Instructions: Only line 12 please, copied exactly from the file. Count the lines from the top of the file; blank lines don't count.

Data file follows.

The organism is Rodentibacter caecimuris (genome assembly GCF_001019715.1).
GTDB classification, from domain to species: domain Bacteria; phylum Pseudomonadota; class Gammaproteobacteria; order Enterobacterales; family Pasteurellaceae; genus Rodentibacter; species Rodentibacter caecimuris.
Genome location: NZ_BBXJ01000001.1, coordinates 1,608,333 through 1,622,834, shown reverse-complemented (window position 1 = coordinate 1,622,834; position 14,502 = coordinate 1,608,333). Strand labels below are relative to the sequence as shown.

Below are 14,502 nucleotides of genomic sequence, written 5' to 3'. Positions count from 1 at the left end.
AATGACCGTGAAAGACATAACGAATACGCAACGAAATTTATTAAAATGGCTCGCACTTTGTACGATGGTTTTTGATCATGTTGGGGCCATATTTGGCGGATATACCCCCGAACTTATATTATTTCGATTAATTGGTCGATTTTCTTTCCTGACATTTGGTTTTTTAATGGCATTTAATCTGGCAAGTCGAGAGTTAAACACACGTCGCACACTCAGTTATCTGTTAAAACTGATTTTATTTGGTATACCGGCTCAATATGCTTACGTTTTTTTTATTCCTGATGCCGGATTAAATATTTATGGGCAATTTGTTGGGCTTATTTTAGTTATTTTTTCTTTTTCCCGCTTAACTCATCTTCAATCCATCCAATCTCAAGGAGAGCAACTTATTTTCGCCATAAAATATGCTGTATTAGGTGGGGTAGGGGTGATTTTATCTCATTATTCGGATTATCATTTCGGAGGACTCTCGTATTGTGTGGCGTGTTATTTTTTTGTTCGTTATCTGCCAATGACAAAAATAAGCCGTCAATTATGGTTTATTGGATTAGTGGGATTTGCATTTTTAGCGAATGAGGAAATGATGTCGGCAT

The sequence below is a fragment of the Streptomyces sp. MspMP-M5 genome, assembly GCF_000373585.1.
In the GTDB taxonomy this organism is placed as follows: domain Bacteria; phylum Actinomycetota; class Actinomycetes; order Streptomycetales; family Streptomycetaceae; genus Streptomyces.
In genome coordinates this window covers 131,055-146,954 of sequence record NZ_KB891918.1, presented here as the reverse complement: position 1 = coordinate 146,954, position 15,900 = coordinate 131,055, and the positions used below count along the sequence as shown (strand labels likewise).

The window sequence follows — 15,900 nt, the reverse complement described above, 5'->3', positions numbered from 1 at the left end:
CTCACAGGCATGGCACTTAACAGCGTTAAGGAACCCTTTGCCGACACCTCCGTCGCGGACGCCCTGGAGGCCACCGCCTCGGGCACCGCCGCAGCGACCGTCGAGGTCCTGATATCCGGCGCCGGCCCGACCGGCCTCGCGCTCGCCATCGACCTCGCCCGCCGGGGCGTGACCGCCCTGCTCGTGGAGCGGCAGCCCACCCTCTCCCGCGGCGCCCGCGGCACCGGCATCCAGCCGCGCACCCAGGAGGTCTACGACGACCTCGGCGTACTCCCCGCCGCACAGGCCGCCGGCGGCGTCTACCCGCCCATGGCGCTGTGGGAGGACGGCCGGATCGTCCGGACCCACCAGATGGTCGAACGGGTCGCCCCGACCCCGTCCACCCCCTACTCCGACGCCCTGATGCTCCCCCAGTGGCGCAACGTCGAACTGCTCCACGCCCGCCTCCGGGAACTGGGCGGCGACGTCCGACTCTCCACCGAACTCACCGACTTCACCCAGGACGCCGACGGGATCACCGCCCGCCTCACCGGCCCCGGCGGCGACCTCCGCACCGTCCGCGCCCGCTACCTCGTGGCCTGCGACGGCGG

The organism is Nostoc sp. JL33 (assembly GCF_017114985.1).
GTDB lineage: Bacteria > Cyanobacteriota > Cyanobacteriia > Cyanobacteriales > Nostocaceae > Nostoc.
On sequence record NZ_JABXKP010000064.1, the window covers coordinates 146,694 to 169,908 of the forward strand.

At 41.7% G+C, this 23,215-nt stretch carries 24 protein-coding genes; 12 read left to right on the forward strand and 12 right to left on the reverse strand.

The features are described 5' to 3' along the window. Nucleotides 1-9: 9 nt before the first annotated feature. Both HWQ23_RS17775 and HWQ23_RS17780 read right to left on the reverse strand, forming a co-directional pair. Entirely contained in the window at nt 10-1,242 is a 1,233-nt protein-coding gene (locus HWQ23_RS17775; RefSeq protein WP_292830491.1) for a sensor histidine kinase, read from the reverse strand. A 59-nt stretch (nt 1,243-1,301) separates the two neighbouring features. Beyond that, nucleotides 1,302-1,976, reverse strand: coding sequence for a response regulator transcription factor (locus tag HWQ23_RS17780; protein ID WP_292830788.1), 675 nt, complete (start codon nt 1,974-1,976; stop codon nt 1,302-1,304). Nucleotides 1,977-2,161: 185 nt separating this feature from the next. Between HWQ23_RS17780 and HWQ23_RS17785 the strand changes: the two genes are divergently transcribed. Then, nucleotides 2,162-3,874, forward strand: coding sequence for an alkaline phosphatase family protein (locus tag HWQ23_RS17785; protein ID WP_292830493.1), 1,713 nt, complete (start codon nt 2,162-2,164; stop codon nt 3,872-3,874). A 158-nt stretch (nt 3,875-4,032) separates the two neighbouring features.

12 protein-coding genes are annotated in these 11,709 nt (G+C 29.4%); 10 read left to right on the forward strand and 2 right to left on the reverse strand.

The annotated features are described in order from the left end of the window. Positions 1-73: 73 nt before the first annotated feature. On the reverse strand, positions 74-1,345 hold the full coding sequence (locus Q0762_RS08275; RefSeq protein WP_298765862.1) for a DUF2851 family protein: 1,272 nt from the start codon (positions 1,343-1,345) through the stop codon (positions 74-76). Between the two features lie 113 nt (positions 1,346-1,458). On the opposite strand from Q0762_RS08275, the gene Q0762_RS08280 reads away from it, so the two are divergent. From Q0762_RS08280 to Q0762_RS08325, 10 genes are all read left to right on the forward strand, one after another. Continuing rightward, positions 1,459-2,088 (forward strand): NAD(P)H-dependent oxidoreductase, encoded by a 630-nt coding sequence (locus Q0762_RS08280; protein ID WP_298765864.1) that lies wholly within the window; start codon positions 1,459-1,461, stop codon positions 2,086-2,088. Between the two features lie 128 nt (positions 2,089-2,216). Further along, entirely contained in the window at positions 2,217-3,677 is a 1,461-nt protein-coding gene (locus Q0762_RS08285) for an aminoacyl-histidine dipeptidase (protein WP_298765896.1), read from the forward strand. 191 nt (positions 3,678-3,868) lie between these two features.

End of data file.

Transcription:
GTDB lineage: Bacteria > Cyanobacteriota > Cyanobacteriia > Cyanobacteriales > Nostocaceae > Nostoc.